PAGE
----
- The Washington Times - Monday, July 22, 2002

I appreciate the opportunity to reply to letters by Charlie Black (“President, not columnist, has right plan for tech sector,” July 16) and Russell Frisby (“Deregulating telecoms will encourage monopolies,” July 15), which were critical of my July 10 Commentary column, “Reviving the tech sector.”

While my article focused on four areas broadband deployment, digital piracy and copyright issues, wireless spectrum deployment, and privacy regulation Mr. Black's and Mr. Frisby's complaints are directed at broadband, where both find my views too deregulatory.

Mr. Frisby, who heads an association of companies that compete with the Bell companies, naturally wants to preserve the current regulations, which allow his members to lease lines from the Bells at prices set by the Federal Communications Commission. He says the FCC's prices “allow the Bell companies to collect their cost plus a reasonable profit.” However, the “cost” the FCC uses is not the actual cost of building and running the network, but instead the hypothetical cost of building a brand-new network in a perfect world in which there is no embedded infrastructure and no investment risk. Such prices might indeed produce hypothetical profits, but in the real world, “cost” means what you paid for it, and profits happen only when you sell it for more.

Mr. Frisby's claim that these rules don't affect investment runs counter to the conclusions of the vast majority of market-oriented economists. As Progress & Freedom Foundation scholars Larry Darby and Randy May put it in a recent filing with the FCC, economic analysis leads to the “unequivocal conclusion that forcing firms to sell output at a loss reduces their incentive to risk scarce capital to build facilities for producing that output.”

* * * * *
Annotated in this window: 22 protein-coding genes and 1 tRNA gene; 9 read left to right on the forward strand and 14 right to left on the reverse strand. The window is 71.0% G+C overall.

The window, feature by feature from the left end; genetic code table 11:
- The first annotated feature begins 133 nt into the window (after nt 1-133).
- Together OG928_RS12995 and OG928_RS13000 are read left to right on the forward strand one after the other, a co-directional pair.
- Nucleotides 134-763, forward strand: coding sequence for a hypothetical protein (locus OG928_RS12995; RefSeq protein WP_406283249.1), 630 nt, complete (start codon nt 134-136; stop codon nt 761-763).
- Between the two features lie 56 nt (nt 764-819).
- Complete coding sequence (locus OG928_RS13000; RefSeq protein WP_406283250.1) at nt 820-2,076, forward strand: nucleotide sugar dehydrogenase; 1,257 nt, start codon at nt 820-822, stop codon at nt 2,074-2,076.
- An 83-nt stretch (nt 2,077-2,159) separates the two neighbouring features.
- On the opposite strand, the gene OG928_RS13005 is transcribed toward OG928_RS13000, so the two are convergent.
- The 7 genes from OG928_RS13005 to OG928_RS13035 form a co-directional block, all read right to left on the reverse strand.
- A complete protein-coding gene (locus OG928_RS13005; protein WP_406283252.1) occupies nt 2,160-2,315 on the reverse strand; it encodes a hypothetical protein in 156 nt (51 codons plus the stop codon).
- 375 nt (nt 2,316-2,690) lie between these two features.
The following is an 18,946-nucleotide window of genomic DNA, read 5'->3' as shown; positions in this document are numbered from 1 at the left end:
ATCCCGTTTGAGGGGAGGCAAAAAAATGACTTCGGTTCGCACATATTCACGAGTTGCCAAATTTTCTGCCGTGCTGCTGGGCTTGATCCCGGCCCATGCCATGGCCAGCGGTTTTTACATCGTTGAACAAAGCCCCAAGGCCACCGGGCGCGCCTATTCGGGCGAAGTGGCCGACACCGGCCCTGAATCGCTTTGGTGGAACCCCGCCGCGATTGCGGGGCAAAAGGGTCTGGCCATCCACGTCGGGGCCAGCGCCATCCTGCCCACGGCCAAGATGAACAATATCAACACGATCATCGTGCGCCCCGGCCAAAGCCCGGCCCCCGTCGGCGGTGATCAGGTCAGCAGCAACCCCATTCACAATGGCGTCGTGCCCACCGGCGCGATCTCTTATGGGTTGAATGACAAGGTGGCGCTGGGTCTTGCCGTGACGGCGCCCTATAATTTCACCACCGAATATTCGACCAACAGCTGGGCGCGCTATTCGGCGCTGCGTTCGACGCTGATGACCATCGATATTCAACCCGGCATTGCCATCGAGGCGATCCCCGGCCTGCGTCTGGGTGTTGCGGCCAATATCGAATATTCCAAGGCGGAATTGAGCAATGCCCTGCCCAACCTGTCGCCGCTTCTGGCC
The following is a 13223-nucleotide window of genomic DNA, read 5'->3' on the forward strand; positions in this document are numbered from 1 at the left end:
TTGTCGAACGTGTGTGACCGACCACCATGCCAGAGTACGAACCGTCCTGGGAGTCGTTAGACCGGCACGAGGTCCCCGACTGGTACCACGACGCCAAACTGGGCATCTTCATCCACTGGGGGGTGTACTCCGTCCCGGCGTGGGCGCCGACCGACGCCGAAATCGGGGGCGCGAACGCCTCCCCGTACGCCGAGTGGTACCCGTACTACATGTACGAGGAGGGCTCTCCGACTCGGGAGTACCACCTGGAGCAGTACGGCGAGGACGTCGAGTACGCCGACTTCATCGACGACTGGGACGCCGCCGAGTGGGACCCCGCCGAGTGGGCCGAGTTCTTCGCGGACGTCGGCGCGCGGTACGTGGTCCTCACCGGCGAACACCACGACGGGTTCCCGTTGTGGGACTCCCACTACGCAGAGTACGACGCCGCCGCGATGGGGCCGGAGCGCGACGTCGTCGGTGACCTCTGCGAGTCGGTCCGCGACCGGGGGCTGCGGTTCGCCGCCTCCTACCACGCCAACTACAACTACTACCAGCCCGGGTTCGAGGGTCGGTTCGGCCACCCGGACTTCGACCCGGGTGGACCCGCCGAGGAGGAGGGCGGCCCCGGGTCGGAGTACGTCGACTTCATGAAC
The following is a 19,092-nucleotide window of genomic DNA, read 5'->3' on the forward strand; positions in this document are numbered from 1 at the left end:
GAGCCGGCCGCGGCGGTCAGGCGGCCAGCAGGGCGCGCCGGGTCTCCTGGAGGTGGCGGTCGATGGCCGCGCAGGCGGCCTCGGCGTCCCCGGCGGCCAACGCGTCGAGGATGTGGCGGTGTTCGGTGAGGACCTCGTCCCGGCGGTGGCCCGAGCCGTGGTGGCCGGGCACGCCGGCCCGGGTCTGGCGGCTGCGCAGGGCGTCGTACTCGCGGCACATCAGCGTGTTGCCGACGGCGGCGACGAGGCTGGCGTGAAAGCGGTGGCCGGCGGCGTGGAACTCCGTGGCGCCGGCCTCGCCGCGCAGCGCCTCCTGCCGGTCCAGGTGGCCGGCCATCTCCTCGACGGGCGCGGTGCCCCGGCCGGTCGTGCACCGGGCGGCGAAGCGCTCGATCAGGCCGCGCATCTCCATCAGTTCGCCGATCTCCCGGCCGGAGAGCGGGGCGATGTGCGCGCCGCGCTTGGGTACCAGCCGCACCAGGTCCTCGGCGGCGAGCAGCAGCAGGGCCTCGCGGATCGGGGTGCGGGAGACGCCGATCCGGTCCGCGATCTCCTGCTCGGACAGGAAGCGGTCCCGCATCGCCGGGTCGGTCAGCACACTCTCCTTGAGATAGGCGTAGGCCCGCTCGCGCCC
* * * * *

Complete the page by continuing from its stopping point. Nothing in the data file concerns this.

As for Mr. Black, he and other Republicans representing AT&T have foisted upon the Bush White House the bizarre strategy of embracing the disastrous industrial policies advocated by Al Gore and put in place by the Clinton FCC. As FCC Chairman Michael Powell put it recently, the Clinton FCC erred by “encouraging the formation of hundreds of Bell competitors without realizing how few of them would ultimately be able to survive.” In blatantly Orwellian fashion, Mr. Black tells us that deregulation is really “federal meddling” and that eliminating the Clinton-Gore industrial policy is “industrial policy.” As a political consultant, Mr. Black can be forgiven for not understanding telecom policy; as hired help for AT&T, he can be forgiven for doing his client's bidding. But it's hard to understand how, as a Republican, he can feel comfortable wrapping former President Bill Clinton's disastrous telecom policies around President Bush's neck.


JEFFREY A. EISENACH

President

Progress & Freedom Foundation

Washington


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